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Cruising Genoa: Dacron Cross-Cut
Sails made from woven polyester are still desirable for sailors. They can be fixed easily by any repair facility with a sewing machine, they mildew less since they don’t trap water, they have a traditional look and they are less expensive than laminate and membrane sails. Woven polyester comes in many different grades that are either more performance oriented or less expensive. The Cross Cut Dacron construction method is also used for cruising mainsails.
UK Sailmakers’ cross-cut Dacron sails – for cruising sailors whose main concerns are price and longevity. Dacron cross-cut sails have all the panels parallel to each other and perpendicular to the leech. Fabrics with their greatest strength in the fill direction are used to withstand the anticipated loading along the leech of the sail since the greatest loads in any sail are up and down the leech. Fill-oriented fabrics are used in cross-cut sails because the stronger fill yarns are parallel to the leech in a cross-cut layout.
Cruising sailors choose Dacron sails for their all-around strength and good value. When longevity is the main concern, Dacron is the cloth of choice. Dacron is resistant to most types of wear that a sail experiences during its lifetime. Dacron sails have a fair amount of UV resistance, they are virtually unaffected by bending and folding forces and are resistant to chafe, which is convenient for overlapping genoas. Additional options such as the UV luff and foot covers for furling headsails can considerably prolong your sail’s life. The trade-off in choosing the longevity of Dacron is performance. While a Dacron sail will stay in one piece for many years, it will start losing its aerodynamic shape over time because the polyester yarn is relatively stretchy compared to high-tech yarns like aramid and carbon fiber.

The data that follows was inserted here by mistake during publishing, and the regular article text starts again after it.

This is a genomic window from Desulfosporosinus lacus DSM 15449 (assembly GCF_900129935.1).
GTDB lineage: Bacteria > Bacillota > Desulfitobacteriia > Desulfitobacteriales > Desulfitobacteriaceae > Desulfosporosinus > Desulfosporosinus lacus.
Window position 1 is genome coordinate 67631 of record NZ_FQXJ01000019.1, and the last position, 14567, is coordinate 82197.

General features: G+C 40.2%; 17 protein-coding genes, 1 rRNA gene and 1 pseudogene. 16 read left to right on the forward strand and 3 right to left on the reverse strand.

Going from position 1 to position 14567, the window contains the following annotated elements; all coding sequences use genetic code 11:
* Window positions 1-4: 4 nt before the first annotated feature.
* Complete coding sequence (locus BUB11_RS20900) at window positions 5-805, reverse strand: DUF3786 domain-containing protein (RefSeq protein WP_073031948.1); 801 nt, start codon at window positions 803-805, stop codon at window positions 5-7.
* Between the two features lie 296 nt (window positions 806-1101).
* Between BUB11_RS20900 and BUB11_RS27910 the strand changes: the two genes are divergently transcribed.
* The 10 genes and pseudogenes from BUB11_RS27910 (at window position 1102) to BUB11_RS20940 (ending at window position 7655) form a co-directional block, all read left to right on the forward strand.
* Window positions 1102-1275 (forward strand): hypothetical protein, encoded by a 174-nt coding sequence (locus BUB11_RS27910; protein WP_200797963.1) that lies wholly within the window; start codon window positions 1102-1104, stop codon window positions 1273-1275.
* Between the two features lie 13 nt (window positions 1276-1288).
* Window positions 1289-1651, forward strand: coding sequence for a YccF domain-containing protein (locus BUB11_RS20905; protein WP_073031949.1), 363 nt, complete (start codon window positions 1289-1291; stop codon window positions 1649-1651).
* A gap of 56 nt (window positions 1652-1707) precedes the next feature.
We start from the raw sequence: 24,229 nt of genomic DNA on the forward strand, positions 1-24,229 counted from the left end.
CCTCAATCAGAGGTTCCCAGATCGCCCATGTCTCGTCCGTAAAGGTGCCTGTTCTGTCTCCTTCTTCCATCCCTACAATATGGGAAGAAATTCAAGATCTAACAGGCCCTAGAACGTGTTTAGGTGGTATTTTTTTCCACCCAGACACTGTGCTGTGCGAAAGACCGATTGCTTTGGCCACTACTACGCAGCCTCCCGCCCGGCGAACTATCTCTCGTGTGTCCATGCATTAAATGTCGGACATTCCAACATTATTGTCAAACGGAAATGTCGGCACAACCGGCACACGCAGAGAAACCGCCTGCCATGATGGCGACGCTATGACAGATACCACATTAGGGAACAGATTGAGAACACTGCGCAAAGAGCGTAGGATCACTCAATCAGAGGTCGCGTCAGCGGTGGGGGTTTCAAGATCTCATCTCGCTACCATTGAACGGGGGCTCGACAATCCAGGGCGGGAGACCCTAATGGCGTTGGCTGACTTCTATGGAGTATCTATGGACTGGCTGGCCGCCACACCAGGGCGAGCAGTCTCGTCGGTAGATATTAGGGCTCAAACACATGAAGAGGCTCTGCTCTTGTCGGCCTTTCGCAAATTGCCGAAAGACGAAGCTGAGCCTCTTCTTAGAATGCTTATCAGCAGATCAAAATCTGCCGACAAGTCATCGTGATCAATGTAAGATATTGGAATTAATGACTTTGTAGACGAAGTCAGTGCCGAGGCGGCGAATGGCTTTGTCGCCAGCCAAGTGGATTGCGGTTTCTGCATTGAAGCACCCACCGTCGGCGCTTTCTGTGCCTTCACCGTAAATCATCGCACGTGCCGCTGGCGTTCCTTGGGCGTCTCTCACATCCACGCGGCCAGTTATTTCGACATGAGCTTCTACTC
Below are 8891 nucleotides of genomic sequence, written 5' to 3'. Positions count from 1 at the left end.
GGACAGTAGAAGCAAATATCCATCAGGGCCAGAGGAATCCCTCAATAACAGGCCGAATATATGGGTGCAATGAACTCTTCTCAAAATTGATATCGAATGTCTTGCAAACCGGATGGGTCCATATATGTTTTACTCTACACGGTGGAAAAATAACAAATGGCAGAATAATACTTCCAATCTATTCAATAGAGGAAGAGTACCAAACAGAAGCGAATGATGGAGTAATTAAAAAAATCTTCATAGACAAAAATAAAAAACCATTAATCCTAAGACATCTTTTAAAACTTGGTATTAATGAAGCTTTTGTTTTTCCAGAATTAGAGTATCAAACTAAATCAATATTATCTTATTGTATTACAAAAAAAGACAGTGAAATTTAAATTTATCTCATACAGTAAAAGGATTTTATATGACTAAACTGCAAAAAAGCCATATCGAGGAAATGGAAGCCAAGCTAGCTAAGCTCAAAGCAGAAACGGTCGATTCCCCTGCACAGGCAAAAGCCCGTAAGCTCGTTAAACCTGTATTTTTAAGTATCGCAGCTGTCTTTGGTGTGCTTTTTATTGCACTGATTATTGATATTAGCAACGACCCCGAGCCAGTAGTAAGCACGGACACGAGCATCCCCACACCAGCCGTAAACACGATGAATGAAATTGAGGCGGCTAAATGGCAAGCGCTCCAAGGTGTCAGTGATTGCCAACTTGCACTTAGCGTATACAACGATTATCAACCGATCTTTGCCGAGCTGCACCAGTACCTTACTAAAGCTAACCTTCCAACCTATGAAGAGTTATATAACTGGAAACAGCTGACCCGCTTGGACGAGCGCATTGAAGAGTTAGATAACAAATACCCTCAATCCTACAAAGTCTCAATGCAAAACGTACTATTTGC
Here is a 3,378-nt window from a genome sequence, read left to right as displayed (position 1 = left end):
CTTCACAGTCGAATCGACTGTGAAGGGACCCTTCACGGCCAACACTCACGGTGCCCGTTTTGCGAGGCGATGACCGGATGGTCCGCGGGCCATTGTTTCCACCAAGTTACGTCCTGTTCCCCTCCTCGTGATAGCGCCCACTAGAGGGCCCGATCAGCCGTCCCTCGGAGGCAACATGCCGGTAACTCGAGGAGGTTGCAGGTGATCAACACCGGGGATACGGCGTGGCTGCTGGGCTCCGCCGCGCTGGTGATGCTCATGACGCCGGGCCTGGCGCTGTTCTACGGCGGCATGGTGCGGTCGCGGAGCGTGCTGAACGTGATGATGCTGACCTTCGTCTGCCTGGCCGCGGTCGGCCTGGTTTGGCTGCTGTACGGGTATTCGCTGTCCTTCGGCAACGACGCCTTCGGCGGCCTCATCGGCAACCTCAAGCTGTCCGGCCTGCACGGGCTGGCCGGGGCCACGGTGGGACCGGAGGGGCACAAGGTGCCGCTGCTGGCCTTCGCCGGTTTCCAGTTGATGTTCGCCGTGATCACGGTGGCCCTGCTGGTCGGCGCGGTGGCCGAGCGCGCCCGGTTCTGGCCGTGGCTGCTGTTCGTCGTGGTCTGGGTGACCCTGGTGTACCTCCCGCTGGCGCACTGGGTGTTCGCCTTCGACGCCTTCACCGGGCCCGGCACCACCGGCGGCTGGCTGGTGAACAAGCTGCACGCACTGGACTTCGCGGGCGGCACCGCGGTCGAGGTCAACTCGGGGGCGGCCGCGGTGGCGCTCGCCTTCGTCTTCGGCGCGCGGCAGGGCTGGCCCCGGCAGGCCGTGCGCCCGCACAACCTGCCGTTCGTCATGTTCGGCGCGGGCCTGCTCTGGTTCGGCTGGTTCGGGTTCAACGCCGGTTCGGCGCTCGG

Woven polyester fibers, with strongest yarns in the fill direction.
Cross cut panels with broadseaming to create aerodynamic shape.
Dacron comes in many styles and finishes based on performance needed.
Shape after 500 hours:
- Horizontal battens
- Vertical Battens
- Draft Stripes
- Sail Numbers
- Leech Line
- Roller Furling Genoa
- UV Luff/Foot Cover
- Foam Luff
- Reefing Reinforcements
- Jib Sock